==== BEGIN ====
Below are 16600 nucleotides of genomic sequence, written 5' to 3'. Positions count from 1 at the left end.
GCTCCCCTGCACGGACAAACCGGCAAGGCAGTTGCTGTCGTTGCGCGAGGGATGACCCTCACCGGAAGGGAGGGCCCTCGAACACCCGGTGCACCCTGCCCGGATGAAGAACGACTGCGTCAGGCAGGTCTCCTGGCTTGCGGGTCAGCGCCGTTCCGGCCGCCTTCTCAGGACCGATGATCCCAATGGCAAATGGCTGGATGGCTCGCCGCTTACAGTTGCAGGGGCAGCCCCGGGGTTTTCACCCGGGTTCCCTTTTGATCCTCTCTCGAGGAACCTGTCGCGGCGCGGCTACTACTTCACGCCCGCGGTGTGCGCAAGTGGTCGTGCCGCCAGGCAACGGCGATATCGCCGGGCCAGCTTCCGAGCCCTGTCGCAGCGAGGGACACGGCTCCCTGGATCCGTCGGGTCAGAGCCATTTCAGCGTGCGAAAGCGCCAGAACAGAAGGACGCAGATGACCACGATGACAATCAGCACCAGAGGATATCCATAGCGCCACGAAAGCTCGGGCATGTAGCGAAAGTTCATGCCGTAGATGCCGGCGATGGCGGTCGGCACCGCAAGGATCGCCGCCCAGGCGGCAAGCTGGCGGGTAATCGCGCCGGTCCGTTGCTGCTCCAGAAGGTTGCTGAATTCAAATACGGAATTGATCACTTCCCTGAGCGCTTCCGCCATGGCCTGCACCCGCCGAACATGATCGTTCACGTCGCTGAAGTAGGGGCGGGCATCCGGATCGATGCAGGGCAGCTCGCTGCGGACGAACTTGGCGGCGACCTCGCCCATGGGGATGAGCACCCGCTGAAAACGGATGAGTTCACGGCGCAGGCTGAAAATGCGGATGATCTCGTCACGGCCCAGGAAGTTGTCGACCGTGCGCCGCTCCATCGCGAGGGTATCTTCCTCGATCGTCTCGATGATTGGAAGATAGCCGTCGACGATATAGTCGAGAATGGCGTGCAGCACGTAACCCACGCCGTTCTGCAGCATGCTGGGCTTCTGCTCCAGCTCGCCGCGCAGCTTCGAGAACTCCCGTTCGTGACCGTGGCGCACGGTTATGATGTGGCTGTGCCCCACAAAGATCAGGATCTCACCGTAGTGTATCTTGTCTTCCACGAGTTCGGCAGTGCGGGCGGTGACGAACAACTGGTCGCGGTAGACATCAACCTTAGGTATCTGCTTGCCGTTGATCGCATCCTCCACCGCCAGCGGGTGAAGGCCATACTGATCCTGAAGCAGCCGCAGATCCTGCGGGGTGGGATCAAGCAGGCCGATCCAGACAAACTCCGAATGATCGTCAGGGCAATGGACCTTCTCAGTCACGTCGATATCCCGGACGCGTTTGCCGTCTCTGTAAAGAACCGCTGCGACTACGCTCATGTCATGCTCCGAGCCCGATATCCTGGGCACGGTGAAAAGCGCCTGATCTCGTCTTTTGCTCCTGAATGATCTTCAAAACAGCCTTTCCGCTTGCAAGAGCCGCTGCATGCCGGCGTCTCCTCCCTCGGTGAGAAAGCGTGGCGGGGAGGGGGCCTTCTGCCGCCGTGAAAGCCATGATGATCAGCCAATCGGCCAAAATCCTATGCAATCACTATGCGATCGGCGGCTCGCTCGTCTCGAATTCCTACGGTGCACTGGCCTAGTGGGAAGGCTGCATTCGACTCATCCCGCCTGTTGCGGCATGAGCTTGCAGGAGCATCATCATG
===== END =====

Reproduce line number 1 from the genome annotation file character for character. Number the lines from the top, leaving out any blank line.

Below are 16600 nucleotides of genomic sequence, written 5' to 3'. Positions count from 1 at the left end.